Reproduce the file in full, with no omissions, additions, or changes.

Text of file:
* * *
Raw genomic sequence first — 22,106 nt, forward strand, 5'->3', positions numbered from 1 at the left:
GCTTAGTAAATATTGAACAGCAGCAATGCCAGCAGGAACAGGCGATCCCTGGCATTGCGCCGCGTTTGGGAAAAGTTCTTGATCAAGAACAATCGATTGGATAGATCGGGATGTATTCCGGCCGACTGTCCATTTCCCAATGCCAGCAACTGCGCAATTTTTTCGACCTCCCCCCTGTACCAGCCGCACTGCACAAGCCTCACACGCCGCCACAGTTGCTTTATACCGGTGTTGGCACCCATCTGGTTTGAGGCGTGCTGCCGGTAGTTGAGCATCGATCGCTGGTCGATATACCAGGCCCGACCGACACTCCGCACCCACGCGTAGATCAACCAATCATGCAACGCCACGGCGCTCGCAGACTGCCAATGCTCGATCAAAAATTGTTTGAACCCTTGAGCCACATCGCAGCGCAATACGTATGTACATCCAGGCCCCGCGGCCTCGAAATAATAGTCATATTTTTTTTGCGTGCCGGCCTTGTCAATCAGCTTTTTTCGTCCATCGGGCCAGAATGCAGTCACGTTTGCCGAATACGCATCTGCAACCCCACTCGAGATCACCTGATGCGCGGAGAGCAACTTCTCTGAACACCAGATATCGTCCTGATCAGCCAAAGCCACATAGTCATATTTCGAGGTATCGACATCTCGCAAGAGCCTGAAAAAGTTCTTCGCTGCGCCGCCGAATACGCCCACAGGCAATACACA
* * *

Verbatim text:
Raw genomic sequence first — 22,106 nt, forward strand, 5'->3', positions numbered from 1 at the left:
GCTTAGTAAATATTGAACAGCAGCAATGCCAGCAGGAACAGGCGATCCCTGGCATTGCGCCGCGTTTGGGAAAAGTTCTTGATCAAGAACAATCGATTGGATAGATCGGGATGTATTCCGGCCGACTGTCCATTTCCCAATGCCAGCAACTGCGCAATTTTTTCGACCTCCCCCCTGTACCAGCCGCACTGCACAAGCCTCACACGCCGCCACAGTTGCTTTATACCGGTGTTGGCACCCATCTGGTTTGAGGCGTGCTGCCGGTAGTTGAGCATCGATCGCTGGTCGATATACCAGGCCCGACCGACACTCCGCACCCACGCGTAGATCAACCAATCATGCAACGCCACGGCGCTCGCAGACTGCCAATGCTCGATCAAAAATTGTTTGAACCCTTGAGCCACATCGCAGCGCAATACGTATGTACATCCAGGCCCCGCGGCCTCGAAATAATAGTCATATTTTTTTTGCGTGCCGGCCTTGTCAATCAGCTTTTTTCGTCCATCGGGCCAGAATGCAGTCACGTTTGCCGAATACGCATCTGCAACCCCACTCGAGATCACCTGATGCGCGGAGAGCAACTTCTCTGAACACCAGATATCGTCCTGATCAGCCAAAGCCACATAGTCATATTTCGAGGTATCGACATCTCGCAAGAGCCTGAAAAAGTTCTTCGCTGCGCCGCCGAATACGCCCACAGGCAATACACA